Musicians are more likely than non-musicians to suffer from hearing loss. Noise-induced hearing loss and tinnitus are triggered by the bang of the drums, the blare of a loudspeaker, and the thump of the bass.
Musicians can now use high-quality ear plugs to protect themselves from high volumes, but the damage has already been done for many older musicians.
Consider the following musicians, who have publicly admitted to suffering from hearing loss and tinnitus:
Neil Young released "Harvest Moon," a softer album than his previous works, in 1992. According to MOJO Magazine, he "didn't want to hear any loud sounds." I still have some tinnitus, but I'm not as sensitive to loud noises as I was for a year after the mixing of 'Weld' [in 1991]. My hearing isn't perfect, but it's adequate."
Phil Collins announced his retirement from his legendary music career in 2011, citing health concerns. Collins' loss of hearing in his left ear was one of his major health issues. Collins later returned to music, this time focusing on composition.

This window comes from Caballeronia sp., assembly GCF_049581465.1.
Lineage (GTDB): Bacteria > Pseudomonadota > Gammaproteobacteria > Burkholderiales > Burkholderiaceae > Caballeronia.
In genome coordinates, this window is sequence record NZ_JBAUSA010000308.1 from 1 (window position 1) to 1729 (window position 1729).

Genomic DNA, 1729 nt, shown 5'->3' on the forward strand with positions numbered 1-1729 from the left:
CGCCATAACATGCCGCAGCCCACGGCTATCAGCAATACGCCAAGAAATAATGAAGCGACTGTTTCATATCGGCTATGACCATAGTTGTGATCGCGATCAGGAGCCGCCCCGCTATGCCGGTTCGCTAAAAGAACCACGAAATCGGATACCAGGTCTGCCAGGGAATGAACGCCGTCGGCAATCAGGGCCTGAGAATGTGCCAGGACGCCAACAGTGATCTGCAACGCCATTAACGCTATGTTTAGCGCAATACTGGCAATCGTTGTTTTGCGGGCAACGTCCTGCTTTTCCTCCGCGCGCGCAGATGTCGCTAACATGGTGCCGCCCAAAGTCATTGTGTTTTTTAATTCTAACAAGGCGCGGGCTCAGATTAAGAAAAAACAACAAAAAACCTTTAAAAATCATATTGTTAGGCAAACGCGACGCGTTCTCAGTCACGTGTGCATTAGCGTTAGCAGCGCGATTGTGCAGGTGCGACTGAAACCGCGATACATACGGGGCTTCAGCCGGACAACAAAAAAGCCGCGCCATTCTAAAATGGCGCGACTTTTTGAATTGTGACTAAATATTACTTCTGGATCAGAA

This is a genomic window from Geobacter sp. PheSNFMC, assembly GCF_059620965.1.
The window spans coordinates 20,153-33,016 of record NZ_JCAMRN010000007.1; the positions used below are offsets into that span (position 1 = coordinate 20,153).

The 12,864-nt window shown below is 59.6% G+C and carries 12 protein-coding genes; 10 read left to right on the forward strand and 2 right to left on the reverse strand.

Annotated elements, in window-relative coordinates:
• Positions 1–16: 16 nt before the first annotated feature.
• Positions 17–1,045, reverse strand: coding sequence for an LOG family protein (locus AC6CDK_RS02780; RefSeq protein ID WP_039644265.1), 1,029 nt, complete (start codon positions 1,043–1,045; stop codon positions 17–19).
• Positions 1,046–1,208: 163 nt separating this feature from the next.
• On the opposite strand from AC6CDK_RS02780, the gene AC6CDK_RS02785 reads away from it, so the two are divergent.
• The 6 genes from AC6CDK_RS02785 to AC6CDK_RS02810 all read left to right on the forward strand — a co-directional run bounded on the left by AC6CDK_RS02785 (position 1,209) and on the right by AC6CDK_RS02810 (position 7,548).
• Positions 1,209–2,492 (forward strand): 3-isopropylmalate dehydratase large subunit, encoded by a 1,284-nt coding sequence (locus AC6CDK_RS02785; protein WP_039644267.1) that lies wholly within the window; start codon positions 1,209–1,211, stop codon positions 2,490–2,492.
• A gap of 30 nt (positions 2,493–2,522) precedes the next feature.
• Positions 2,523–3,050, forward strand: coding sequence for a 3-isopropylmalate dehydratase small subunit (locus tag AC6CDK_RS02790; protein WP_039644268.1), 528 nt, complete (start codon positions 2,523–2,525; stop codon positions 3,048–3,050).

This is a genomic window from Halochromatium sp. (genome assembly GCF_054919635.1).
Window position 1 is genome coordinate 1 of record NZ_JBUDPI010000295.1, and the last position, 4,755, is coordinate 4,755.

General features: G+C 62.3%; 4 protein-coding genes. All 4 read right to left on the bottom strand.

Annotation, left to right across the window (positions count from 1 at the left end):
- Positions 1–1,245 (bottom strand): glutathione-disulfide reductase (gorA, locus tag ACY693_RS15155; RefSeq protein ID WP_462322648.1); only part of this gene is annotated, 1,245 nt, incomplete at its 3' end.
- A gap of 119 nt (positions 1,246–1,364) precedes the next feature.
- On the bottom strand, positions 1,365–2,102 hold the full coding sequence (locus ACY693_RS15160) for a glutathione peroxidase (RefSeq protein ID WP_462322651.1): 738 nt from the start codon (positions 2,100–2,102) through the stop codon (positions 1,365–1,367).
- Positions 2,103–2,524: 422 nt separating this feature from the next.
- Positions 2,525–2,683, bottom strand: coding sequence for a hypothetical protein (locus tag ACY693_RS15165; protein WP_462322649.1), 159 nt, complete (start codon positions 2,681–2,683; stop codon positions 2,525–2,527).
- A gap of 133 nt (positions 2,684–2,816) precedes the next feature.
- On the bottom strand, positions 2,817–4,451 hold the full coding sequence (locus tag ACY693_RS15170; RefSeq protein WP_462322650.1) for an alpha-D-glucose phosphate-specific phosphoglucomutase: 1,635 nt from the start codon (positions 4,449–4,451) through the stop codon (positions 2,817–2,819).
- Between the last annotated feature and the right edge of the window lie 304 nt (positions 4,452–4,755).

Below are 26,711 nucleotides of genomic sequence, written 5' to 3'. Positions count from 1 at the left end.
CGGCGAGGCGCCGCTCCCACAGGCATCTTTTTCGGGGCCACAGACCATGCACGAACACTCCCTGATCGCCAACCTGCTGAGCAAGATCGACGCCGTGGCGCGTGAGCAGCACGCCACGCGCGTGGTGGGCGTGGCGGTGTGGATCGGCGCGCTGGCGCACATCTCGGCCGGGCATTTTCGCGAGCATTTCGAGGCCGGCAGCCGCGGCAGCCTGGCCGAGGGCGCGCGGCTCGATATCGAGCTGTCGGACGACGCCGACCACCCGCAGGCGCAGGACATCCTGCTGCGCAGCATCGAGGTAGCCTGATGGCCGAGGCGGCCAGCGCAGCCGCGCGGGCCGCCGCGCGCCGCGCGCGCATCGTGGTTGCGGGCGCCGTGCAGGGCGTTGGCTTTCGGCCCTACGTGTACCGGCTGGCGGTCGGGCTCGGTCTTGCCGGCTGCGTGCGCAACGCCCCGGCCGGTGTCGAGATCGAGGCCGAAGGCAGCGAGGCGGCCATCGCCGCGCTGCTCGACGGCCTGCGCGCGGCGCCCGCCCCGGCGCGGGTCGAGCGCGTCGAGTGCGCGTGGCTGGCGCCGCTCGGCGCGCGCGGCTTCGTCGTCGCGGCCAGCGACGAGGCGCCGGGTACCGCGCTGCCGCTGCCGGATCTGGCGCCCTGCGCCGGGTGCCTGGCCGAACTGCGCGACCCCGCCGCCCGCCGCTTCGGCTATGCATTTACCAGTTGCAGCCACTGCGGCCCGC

"Looking after your ears is unfortunately something you don't think about until there's a problem," the Coldplay musician told the UK's Action on Hearing Loss. I've had tinnitus for about ten years, and it hasn't gotten any worse since I started protecting my ears (touch wood). But I wish I'd thought of it sooner."
Peter Townsend, best known for his time with "The Who," is open about his hearing loss, which he blames on studio headphones.
Hearing loss and tinnitus affect more than just rock and roll legends. Classical musicians are also in danger. A Finnish study of classical musicians discovered that 15% of them had hearing loss. 41 percent of them experienced "temporary tinnitus" during rehearsals. Despite these statistics, only about a quarter of the musicians studied wore hearing protection.
Noise-induced hearing loss and tinnitus, fortunately, can be avoided. If you're a musician, talk to a hearing specialist about how to protect your ears from loud noises.